Vanderbilt Plant Operations installed “smart trash cans” this year that use solar energy to generate compressors and communicate with the Grounds Team to streamline campus trash collection.
The collection bins are made by Bigbelly, a Massachusetts-based company that aims to transform the waste industry and promote cleaner and more efficient trash collection. Their trash and recycling cans are sensor-equipped to notify the Grounds Team when the bins are nearing capacity and are ready for pick-up. They also compact waste in order to maximize the volume of each load. Each set of bins, which includes a trash and recycling bin, is powered by a solar panel on top.
Vanderbilt decided to introduce this technology to streamline waste pick-up, Grounds Assistant Manager Ryan Storey said. The Grounds Team has to check standard bins twice a day, but the only have to attend to Bigbelly bins when they get a system notification on their phones. This typically averages to once a day or even every other day, depending on the bin.
“It’s a lot of manpower savings that can go towards something else on campus,” Storey said.
There are currently eight Bigbelly bins on campus. Seven are located around Rand and Sarratt. The eighth bin is portable and is currently located at the Hank Ingram Vandy Van stop.
Plant Operations is likely to expand implementation of the Bigbelly bins at more places on campus, Assistant Manager of Operations Matthew Buckley said. The team is currently assessing the possibility of introducing them to the Medical Center Plaza due to the high volume of people.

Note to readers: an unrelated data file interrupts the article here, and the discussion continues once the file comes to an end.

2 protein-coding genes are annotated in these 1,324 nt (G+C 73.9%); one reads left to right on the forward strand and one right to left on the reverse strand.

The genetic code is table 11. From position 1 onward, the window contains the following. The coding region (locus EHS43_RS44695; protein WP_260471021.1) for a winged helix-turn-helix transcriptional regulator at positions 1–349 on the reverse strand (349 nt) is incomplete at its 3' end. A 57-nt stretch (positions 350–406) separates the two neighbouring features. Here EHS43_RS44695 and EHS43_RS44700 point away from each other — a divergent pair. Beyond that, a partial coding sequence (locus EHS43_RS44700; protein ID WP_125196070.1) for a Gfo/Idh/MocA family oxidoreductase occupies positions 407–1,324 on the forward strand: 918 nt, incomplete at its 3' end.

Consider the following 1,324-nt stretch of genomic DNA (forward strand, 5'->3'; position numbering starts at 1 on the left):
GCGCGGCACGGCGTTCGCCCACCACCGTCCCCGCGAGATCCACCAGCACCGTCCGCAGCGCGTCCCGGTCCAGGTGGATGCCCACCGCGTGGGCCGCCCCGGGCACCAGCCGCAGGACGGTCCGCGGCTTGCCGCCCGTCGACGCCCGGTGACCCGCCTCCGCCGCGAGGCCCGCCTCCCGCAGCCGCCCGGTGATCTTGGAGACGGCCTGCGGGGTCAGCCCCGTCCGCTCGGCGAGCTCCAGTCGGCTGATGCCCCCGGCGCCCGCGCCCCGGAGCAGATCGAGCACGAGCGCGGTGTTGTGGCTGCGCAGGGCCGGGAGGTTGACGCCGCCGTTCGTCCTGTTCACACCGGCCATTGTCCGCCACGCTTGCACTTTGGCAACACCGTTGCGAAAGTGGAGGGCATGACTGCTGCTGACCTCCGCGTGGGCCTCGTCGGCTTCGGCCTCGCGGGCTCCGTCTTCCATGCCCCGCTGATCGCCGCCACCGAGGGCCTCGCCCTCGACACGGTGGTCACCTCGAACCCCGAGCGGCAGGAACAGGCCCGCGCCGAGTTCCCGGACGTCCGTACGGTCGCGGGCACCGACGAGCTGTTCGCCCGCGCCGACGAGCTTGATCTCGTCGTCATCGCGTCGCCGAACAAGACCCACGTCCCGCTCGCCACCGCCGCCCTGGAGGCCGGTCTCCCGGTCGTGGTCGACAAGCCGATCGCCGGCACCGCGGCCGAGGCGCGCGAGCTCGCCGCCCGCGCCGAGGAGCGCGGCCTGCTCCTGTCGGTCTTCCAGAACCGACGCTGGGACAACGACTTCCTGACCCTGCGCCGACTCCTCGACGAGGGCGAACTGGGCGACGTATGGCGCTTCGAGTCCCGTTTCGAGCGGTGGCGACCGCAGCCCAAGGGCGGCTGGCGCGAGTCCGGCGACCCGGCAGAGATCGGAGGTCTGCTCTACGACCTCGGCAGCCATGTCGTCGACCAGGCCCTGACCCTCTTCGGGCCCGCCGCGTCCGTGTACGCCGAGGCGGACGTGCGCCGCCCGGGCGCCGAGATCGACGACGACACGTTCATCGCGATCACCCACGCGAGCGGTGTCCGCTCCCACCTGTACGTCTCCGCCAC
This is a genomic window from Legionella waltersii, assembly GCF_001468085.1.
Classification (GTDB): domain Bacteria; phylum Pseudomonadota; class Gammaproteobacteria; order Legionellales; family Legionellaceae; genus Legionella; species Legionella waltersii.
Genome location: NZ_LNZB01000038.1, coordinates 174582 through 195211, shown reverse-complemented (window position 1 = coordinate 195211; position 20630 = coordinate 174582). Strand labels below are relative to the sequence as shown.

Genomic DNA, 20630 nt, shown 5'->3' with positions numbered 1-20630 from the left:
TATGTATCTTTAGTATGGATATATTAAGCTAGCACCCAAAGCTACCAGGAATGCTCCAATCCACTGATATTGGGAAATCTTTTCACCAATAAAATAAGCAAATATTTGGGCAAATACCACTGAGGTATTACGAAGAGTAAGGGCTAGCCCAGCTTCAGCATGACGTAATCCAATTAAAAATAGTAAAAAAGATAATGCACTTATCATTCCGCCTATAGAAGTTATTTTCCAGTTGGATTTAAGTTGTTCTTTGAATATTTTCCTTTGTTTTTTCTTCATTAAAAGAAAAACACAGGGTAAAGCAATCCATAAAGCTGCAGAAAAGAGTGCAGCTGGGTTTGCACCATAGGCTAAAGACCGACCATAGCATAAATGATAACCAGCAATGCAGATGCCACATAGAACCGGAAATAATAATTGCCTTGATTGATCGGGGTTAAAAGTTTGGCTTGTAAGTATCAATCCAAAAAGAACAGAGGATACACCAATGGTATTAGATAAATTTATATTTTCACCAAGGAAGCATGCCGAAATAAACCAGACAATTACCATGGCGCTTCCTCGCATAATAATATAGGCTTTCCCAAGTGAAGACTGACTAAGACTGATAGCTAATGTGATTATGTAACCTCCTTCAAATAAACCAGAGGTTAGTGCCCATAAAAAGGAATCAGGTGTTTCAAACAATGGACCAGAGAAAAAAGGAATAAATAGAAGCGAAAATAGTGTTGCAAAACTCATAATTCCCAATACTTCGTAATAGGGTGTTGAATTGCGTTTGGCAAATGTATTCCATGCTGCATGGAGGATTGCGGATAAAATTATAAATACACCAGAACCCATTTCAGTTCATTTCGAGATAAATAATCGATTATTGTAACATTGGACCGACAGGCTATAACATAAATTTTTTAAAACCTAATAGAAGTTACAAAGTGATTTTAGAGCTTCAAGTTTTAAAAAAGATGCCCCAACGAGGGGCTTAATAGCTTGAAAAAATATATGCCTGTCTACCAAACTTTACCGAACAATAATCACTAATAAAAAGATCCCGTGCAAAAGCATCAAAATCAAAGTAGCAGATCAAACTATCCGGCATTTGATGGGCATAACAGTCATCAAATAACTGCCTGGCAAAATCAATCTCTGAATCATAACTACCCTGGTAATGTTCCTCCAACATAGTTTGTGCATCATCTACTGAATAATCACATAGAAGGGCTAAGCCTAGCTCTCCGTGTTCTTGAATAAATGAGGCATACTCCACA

“We’re focusing on high traffic, high volume areas where it makes the most sense financially and also from a capacity standpoint” Buckley said. “We’re not just sitting them places where they’re not going to be utilized to the maximum benefit of everybody.”
Vanderbilt Plant Operations has been talking with Bigbelly for a few years, and the implementation of the cans came together for this year with the introduction of the lease program. Initially, the company only allowed purchases, but Buckley said that the lease program made more financial sense. The current machines are under a five year contract in which Vanderbilt pays monthly fees.
The bins are also a step-up from a typical waste bin. They have twice the capacity, as well as have a foot pedal to provide users hands-free use. Further, the bins have customized wrappings and message panels on the side.
The Grounds Team will be working with the Communications Office to facilitate the use of the additional display space. Storey said that the hope is to limit the amount of stickers and advertisements on trees.
The solar-powered smart waste collection bins add to a number of other solar-powered technologies on campus, including the use of solar panels on the roof of the Currey Tennis Center to heat the water of the building and generate electricity.
While the new-and-improved waste bins improve sustainability, increase efficiency, and provide new prospects for students, as of now, Buckley noted that they won’t be the new norm for every trash can.
“We’re looking at where it makes the most sense,” Buckley said. “We’re not going to replace every trash can on campus with one.”